In Summary
  • ‘A lady athlete would start having moustache, excess acne, spotty face, big muscle, deep voice’

Sports medicine is critical in fighting the doping menace in Kenya. Dr Lutomia Mark Lumbasi is a sports medicine physician and vice chairman of East African Arthroscopy Association, a group of surgeons interested in video scope-assisted joint surgery, and a lecturer at the department of surgery at Egerton University’s School of Medicine. He spoke to our writer Francis Mureithi on the challenges sports physicians face in the era of increased doping in sport:

Q: What does a sports physician treat?

A: Acute injuries such as ankle sprains, joint injuries, dislocations and non-surgical fractures, overuse injuries including stress fractures, tendonitis, general trauma, head, chest, abdomen, ligaments.

Q: As sports medicine doctor, what do you understand by doping?

A: Doping is crime within sports. It involves taking drugs or chemicals by athletes to improve performance or their physique so that they can have an upper hand in competitions and go beyond their body limits.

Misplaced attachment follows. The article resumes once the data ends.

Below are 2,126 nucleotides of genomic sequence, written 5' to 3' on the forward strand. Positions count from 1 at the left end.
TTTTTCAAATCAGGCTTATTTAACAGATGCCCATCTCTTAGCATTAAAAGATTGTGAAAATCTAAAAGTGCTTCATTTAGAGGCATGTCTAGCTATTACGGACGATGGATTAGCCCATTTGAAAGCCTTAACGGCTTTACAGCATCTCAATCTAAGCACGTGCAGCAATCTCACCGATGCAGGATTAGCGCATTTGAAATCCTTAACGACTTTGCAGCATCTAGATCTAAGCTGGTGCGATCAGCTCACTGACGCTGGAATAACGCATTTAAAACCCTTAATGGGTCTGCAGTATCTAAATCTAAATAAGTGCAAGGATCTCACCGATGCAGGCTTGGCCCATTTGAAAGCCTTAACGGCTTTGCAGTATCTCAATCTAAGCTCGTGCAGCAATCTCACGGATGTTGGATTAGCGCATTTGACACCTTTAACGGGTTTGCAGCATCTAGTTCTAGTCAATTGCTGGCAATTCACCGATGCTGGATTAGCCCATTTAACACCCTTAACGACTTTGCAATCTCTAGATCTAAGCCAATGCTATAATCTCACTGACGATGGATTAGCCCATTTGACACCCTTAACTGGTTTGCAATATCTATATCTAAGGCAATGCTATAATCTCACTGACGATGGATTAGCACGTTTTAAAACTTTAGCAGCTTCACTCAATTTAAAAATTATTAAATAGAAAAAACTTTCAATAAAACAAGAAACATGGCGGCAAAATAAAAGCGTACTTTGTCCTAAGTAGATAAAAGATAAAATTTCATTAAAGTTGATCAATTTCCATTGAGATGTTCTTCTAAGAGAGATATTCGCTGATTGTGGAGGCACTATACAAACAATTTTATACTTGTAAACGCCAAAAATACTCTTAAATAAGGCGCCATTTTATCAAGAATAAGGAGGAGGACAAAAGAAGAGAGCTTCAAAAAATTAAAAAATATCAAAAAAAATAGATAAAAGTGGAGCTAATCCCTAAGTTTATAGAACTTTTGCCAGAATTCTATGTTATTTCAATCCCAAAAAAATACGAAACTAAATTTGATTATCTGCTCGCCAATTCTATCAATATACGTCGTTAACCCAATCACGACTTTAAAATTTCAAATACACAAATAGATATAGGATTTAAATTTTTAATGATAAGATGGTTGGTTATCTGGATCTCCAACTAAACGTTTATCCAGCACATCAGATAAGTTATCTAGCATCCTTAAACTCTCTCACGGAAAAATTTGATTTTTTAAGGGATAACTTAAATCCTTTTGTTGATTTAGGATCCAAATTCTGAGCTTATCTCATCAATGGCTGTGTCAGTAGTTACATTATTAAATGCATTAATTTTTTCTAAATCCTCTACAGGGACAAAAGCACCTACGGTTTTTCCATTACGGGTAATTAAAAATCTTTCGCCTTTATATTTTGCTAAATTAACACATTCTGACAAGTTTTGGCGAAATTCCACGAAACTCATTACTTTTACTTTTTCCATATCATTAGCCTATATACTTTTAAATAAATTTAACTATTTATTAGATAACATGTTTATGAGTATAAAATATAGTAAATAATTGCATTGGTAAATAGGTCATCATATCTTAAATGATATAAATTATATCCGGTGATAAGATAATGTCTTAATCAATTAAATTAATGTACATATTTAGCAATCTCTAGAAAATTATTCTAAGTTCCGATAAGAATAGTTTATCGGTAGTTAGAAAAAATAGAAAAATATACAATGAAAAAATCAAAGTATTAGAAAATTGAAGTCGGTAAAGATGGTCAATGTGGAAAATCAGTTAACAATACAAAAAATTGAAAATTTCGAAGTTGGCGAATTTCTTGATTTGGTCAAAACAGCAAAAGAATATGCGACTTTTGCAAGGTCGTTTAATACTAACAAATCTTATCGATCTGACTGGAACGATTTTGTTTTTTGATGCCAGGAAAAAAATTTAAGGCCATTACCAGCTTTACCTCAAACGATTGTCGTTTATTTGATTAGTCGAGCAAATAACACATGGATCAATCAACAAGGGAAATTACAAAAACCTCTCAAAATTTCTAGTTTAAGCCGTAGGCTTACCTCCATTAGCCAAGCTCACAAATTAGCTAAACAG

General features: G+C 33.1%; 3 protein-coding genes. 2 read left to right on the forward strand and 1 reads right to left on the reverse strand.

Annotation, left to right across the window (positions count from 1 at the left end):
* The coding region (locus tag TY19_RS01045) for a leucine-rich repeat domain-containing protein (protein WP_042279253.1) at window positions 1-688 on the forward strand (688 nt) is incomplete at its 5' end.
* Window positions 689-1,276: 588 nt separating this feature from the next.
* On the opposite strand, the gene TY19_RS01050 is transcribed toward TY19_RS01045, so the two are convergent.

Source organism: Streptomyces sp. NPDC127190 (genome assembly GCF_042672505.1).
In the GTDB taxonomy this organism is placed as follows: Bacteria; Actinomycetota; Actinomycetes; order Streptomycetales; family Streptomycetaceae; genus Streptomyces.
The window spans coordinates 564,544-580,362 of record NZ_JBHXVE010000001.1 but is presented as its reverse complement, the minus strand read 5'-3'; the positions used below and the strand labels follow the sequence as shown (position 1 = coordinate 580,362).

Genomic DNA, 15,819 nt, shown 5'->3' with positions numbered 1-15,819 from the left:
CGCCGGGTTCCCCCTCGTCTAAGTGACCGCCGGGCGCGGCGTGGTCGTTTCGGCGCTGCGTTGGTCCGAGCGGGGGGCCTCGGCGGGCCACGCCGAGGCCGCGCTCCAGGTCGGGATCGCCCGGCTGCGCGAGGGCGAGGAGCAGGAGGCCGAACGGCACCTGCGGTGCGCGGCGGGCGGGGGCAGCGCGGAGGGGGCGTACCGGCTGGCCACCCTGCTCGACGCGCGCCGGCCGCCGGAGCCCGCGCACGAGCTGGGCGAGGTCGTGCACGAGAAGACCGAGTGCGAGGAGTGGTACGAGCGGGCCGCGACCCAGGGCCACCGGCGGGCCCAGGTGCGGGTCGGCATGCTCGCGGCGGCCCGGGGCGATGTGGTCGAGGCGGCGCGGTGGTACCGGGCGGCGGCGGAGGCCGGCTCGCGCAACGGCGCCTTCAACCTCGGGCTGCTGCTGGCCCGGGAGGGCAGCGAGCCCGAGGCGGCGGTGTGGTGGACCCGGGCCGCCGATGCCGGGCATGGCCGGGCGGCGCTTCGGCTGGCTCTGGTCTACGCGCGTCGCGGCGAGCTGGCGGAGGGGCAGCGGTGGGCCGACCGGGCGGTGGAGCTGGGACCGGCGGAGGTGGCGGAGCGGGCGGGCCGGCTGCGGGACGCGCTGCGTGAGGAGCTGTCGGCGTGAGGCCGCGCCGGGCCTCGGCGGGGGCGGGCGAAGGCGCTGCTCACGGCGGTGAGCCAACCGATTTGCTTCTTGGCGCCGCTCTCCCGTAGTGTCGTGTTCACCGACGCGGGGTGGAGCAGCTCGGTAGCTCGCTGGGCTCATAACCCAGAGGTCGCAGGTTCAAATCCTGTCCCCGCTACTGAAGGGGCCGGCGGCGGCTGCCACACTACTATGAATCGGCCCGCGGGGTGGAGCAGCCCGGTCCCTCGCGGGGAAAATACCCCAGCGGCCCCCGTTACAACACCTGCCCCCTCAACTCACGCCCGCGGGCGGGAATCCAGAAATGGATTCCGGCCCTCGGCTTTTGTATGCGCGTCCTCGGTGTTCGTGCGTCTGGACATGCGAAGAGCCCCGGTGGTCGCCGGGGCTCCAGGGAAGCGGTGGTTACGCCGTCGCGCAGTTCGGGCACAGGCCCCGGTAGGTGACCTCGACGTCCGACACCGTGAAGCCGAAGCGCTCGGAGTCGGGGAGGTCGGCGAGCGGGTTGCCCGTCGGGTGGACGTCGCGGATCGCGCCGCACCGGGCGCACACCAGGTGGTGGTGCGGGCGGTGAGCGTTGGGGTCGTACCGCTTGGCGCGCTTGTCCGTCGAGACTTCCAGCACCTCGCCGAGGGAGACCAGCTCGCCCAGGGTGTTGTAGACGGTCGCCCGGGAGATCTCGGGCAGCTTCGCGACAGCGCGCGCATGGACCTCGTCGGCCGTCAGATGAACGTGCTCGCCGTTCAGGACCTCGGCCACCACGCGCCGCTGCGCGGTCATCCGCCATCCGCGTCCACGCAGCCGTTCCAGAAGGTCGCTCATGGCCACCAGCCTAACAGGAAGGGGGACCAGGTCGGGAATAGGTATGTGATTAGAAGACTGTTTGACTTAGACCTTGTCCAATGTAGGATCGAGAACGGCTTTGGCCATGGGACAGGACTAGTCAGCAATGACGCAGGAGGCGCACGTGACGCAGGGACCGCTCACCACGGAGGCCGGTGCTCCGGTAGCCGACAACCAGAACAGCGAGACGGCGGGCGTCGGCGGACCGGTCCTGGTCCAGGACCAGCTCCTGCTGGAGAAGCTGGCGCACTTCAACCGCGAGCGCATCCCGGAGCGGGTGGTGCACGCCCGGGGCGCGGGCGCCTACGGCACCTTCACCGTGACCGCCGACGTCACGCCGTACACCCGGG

Q: Does the body make chemicals that can be used for doping by athletes and other sportsmen and women?

A: Yes, we have some chemicals in our bodies that scientists can purify and they could be given to somebody who has less to enhance their performance and that is part of doping.

Q: What are the effects of doping?

A: The side effects depend on the drug that is abused. Some drugs like steroids cause muscles to enlarge and have multiplication effects which leads to bigger and stronger bones which help to execute a bigger task like jumping without incurring fractures.

This affects other tissues in the body. The bigger the bones and muscle the higher the demand they cause in your body.